The Bears will face one of their most daunting challenges of the season Sunday when they host quarterback Aaron Rodgers and the Green Bay Packers at Soldier Field.
Rodgers, who has led the Packers to four straight NFC North titles, won his second NFL MVP award last season and his 106.0 passer rating is tops in league history.
"He's a tremendous competitor," said Bears coach John Fox. "I played against him his first year when he replaced Brett [Favre]. You could see immediately he has all the physical skills it takes—the mobility, the quickness of release and the arm strength. He's surrounded by some pretty good players. I can understand how he's had a lot of success and they have."
Rodgers has dominated the Bears, compiling a 12-3 career record as a starter while completing 310 of 455 passes for 3,692 yards with 31 touchdowns, 10 interceptions and a 106.2 passer rating.
|Jared Allen brings some pressure on Aaron Rodgers.|
Rodgers has won the last nine games he's started and finished against the Bears. Chicago's only victory over Green Bay since 2010 came in 2013 when Rodgers broke his collarbone on the Packers' first possession when he was sacked by Shea McClellin.
Bears defensive coordinator Vic Fangio was 4-0 against Rodgers and the Packers while serving in the same position with the San Francisco 49ers from 2011-14. But Green Bay still averaged 25 points in those four defeats.
"There is no one way to stop a great quarterback like [Rodgers]," Fangio said. "Some people would say pressure him, but he can hurt you there. Drop a lot of guys, he can hurt you there. That's why he's a great quarterback. There's not one way to play him. You've just got to mix it up."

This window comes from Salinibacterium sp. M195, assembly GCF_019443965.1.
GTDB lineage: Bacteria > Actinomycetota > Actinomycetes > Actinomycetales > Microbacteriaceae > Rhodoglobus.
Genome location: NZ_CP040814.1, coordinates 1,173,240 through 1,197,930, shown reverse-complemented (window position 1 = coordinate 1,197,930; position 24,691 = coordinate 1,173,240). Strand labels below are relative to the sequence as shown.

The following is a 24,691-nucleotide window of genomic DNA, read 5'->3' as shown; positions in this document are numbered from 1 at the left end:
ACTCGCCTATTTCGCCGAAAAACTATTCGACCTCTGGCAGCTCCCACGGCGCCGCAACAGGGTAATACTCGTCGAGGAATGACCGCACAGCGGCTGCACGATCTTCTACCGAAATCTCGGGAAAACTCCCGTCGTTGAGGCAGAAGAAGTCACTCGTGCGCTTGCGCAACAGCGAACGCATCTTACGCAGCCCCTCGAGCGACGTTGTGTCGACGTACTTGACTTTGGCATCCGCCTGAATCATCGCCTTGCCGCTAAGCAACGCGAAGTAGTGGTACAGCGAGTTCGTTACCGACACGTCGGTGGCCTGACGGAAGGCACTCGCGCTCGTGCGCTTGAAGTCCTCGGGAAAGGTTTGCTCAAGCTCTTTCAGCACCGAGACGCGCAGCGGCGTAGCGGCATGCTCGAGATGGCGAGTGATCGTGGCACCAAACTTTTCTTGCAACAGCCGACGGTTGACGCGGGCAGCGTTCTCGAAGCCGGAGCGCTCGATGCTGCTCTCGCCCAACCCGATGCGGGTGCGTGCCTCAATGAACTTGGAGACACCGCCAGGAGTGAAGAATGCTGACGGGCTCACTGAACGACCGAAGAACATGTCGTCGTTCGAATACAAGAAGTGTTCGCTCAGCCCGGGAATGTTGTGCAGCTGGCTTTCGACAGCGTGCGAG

In their first game operating his system, Fangio concedes that the Bears may not be capable of making the type of adjustments they'll eventually employ after his players gain more experience in the defense.
"Any time you play a great offense led by a great quarterback, you'd always like to have a tweak here or there, but our guys may not be ready for that yet," Fangio said. "It's better for us to know what we're doing rather than to try and fool a great quarterback. We might not be able to tweak things as much as we'd like to."
Rodgers embarrassed the Bears last year, passing for 617 yards with 10 touchdowns and no interceptions in 38-17 and 55-14 victories. In the second meeting in Green Bay, he set an NFL record with six TD passes in the first half as the Packers raced to a 42-0 halftime lead.
Defensive end-turned-outside linebacker Jared Allen was asked if the Bears view last year's blowout losses to the Packers as motivation heading into Sunday's opener.
"If you were a part of them you do," Allen said. "No one wants to be part of a drubbing. Then again, we're a completely different team. They're a completely different team. That's the best part of what coach [John] Fox preaches. You can't spend a lot of time looking in the rearview mirror and you can't look too far ahead. We've got to focus on the present.
"Come Sunday we're going to play four quarters of football and the best team is going to win. You've got to prepare and prepare and prepare so you can be that best team."
According to Allen, the key for the Bears will be to patiently stick to their game plan without getting frustrated if they don't get to Rodgers early.
"He can get rid of the ball so fast," Allen said. "It's staying on top of what your rush plan is and staying on top of it to where when he does hold that ball you can hopefully harass him and get him off his point. If you let that guy get into a rhythm, he's a dangerous man."